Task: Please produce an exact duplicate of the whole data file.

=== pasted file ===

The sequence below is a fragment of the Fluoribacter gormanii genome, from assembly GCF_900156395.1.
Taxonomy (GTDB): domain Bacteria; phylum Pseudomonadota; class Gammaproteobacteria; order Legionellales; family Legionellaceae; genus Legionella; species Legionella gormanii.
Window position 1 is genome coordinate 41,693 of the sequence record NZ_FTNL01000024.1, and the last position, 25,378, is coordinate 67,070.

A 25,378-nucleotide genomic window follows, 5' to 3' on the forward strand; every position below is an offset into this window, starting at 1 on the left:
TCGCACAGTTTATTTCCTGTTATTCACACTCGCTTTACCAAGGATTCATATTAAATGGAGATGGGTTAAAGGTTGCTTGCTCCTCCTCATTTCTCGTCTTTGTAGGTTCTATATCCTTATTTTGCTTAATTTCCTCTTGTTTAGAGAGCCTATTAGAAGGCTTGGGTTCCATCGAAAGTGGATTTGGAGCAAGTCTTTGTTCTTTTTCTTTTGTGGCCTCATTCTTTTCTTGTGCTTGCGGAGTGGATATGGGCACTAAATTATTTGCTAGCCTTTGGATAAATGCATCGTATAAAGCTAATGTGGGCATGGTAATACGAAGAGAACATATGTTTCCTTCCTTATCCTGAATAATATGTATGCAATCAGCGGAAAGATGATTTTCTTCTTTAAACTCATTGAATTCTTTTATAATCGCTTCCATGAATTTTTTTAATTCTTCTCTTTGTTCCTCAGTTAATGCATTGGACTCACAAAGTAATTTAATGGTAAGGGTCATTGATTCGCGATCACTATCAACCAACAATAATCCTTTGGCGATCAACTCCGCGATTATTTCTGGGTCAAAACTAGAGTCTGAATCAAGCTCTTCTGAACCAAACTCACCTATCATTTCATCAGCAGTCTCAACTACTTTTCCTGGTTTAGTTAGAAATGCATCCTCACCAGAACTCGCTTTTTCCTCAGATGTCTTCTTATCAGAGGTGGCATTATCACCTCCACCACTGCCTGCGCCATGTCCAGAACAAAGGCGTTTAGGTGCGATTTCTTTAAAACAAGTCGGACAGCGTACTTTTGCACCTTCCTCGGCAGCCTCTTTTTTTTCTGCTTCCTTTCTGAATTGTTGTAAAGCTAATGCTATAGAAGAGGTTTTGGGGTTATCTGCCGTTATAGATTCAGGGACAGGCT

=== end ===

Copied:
The sequence below is a fragment of the Fluoribacter gormanii genome, from assembly GCF_900156395.1.
Taxonomy (GTDB): domain Bacteria; phylum Pseudomonadota; class Gammaproteobacteria; order Legionellales; family Legionellaceae; genus Legionella; species Legionella gormanii.
Window position 1 is genome coordinate 41,693 of the sequence record NZ_FTNL01000024.1, and the last position, 25,378, is coordinate 67,070.

A 25,378-nucleotide genomic window follows, 5' to 3' on the forward strand; every position below is an offset into this window, starting at 1 on the left:
TCGCACAGTTTATTTCCTGTTATTCACACTCGCTTTACCAAGGATTCATATTAAATGGAGATGGGTTAAAGGTTGCTTGCTCCTCCTCATTTCTCGTCTTTGTAGGTTCTATATCCTTATTTTGCTTAATTTCCTCTTGTTTAGAGAGCCTATTAGAAGGCTTGGGTTCCATCGAAAGTGGATTTGGAGCAAGTCTTTGTTCTTTTTCTTTTGTGGCCTCATTCTTTTCTTGTGCTTGCGGAGTGGATATGGGCACTAAATTATTTGCTAGCCTTTGGATAAATGCATCGTATAAAGCTAATGTGGGCATGGTAATACGAAGAGAACATATGTTTCCTTCCTTATCCTGAATAATATGTATGCAATCAGCGGAAAGATGATTTTCTTCTTTAAACTCATTGAATTCTTTTATAATCGCTTCCATGAATTTTTTTAATTCTTCTCTTTGTTCCTCAGTTAATGCATTGGACTCACAAAGTAATTTAATGGTAAGGGTCATTGATTCGCGATCACTATCAACCAACAATAATCCTTTGGCGATCAACTCCGCGATTATTTCTGGGTCAAAACTAGAGTCTGAATCAAGCTCTTCTGAACCAAACTCACCTATCATTTCATCAGCAGTCTCAACTACTTTTCCTGGTTTAGTTAGAAATGCATCCTCACCAGAACTCGCTTTTTCCTCAGATGTCTTCTTATCAGAGGTGGCATTATCACCTCCACCACTGCCTGCGCCATGTCCAGAACAAAGGCGTTTAGGTGCGATTTCTTTAAAACAAGTCGGACAGCGTACTTTTGCACCTTCCTCGGCAGCCTCTTTTTTTTCTGCTTCCTTTCTGAATTGTTGTAAAGCTAATGCTATAGAAGAGGTTTTGGGGTTATCTGCCGTTATAGATTCAGGGACAGGCT